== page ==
#1 Surgery patients in Michigan found to use only 27% of opioids prescribed to them
A November7, 2018 study titled “Association of Opioid Prescribing with Opioid Consumption After Surgery in Michigan” published in JAMA Surgery reports that opioid pain medication is severely overprescribed for patients undergoing surgery.
2,392 patients 18 years and older undergoing surgery were tracked across 33 health systems in Michigan between Jan. 1 – Sept. 30, 2017. The study found a correlation between prescription size of opioids and the amounts of opioids patients consumed. Patients used an additional 5 pills for every 10 extra pills prescribed.
The study concluded: “The quantity of opioid prescribed is associated with higher patient-reported opioid consumption. Using patient-reported opioid consumption to develop better prescribing practices is an important step in combating the opioid epidemic.”
#2 Vivozon’s non-opioid pain killer granted FDA fast track designation
Vivozon, Inc. a company focused on the development of a safe non-opioid-next-generation pain killer for the patients suffering from operations, neuropathic pain, cancer pain, etc. has obtained FDA fast track designation for its lead drug candidate, VVZ-149, currently in phase 2b clinical trials in the US and Korea for the treatment of post-operative pain. MMS Holdings Inc. a CRO based in Michigan is assisting Vivozon with its regulatory strategy. Click here to read the press release.
According to the company, VVZ-149 is a new mechanism-based non-narcotic and non-NSAID analgesic demonstrating robust pain-suppressing efficacy and substantial opioid sparing effects with excellent safety profiles in clinical trials to date.
#3 Insys looks to sell opioid-related assets
Insys Therapeutics Inc. announced on November 6, 2018 that it is looking to sell its opioid-related assets. These include Subsys, the fentanyl painkiller that was key to its revenue growth but then caused the organization legal troubles due to aggressive sales practices.
Formulations of buprenorphine (the medication assisted therapy that reduces withdrawal symptoms and cravings of opioid use disorder) and the combination of buprenorphine and the opioid antidote naloxone are also potentially included in the sale.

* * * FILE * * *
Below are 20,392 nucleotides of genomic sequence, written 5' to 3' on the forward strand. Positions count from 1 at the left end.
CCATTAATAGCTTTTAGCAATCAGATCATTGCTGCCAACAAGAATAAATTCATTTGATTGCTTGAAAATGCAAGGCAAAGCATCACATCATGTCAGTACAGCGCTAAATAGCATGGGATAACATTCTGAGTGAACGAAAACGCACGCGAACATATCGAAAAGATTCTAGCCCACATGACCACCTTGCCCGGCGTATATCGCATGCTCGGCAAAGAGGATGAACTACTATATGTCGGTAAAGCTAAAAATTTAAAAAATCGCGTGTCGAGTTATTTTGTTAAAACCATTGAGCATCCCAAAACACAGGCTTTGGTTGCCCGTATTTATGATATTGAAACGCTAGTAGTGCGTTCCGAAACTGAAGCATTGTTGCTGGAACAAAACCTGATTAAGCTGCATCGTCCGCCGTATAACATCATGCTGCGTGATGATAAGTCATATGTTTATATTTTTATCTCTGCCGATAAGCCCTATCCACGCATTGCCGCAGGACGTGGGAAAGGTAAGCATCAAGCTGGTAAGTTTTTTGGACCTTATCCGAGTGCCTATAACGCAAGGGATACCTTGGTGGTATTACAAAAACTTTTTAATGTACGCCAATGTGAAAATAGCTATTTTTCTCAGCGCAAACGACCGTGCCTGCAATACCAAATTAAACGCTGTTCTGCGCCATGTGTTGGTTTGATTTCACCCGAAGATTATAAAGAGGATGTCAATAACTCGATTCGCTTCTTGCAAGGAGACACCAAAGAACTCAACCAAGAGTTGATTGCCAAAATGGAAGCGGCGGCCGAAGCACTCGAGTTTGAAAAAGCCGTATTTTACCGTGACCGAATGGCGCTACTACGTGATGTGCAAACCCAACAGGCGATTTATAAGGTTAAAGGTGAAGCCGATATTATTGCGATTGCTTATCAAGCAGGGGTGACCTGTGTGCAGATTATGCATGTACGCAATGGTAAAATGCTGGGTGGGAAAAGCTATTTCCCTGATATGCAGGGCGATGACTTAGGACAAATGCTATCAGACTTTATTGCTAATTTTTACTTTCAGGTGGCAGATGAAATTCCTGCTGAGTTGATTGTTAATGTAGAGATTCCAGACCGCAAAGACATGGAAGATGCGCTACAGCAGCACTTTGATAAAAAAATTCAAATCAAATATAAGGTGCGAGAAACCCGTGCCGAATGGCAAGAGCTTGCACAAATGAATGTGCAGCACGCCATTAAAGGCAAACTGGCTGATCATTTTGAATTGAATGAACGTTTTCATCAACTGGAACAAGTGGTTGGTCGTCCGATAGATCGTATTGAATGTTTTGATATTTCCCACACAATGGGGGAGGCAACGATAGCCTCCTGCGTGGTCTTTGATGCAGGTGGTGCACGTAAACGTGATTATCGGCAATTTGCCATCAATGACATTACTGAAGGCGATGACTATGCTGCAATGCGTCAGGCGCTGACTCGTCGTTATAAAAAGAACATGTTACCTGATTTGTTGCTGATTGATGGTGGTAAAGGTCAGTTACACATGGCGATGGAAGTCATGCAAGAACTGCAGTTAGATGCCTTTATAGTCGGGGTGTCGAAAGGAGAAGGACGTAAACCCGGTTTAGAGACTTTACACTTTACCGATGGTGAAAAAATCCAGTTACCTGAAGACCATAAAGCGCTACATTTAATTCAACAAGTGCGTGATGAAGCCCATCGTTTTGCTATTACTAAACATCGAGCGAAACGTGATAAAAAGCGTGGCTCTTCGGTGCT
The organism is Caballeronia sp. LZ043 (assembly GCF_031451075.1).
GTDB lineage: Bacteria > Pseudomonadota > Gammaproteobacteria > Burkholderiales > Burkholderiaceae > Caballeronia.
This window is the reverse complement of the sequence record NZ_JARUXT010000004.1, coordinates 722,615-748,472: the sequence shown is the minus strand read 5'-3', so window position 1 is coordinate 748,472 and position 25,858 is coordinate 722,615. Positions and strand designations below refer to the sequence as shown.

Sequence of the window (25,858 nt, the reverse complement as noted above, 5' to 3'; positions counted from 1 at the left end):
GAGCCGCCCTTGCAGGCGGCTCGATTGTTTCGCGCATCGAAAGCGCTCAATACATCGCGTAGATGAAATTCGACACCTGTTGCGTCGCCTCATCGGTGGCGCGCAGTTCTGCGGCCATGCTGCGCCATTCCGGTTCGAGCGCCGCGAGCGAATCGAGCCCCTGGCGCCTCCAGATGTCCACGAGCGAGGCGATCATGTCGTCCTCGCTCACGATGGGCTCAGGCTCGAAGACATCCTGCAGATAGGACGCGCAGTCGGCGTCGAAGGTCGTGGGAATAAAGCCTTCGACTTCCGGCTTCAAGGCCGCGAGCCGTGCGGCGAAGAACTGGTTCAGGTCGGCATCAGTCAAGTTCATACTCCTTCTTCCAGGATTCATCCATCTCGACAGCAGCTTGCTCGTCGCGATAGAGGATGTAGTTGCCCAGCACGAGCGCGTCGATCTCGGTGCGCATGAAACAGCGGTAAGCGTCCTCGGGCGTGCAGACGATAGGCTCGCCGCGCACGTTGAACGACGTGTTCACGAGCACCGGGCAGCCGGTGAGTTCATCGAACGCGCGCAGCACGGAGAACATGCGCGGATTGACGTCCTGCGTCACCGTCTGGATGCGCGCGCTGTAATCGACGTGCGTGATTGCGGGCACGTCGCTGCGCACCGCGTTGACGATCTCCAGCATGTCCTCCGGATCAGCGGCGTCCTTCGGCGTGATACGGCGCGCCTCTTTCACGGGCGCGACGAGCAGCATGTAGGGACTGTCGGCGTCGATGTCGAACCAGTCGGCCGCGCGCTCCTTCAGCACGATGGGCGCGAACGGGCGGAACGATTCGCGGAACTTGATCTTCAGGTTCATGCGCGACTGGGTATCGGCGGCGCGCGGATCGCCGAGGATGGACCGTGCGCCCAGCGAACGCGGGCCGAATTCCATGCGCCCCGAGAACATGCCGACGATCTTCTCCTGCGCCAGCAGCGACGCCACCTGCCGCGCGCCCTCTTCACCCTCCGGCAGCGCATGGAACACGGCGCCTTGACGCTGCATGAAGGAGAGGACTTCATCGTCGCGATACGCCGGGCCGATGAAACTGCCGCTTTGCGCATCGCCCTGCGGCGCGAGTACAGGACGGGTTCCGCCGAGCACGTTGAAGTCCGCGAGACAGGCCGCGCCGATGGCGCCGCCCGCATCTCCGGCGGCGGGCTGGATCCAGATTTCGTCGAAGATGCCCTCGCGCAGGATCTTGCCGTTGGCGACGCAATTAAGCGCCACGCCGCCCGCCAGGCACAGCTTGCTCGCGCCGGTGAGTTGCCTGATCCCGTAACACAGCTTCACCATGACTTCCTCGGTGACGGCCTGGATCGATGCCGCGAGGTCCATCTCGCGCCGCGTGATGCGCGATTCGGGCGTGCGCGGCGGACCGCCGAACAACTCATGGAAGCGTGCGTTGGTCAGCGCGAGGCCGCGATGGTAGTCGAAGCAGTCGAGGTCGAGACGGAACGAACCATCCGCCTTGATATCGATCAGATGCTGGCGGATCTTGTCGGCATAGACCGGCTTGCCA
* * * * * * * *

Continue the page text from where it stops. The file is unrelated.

Just the previous week on November 1, 2018, Insys had reported positive clinical trial results for its intranasal naloxone spray.
#4 Virginia receives CDC grants to continue fight against opioid crisis
Virginia has received $4.9 million from the CDC, the bulk of which over $4 million will be used to strengthen the state’s Department of Health’s emergency response to the opioid epidemic. This includes incident management for early crisis response, recovery, surveillance data collection, surge management, and countermeasures and mitigation.
The state’s Department of Forensic Services will receive $948,000 in equipment and supplies from the CDC for their toxicology section to improve efficiency in drug testing.
#5 Washington state’s Richland labs charged for laundry list of offenses in fake opioid trial
Two companies in Richland, Washington have been indicted by the U.S. Attorney’s office for offenses related to falsifying reporting of conducting a drug trial. The charges are for the time period between 2016 and 2018 when the companies falsely reported conducting a drug trial to supposedly study an experimental treatment for opioid users suffering from chronic pain.
The labs had enrolled ineligible subjects for a fake drug trial and then forged physician signatures and medical records to give the impression that a doctor had approved the participants. The labs then continued to falsify reported information and data to make it look as if the participants in the study were receiving treatment which they weren’t and received payments from the sponsoring company.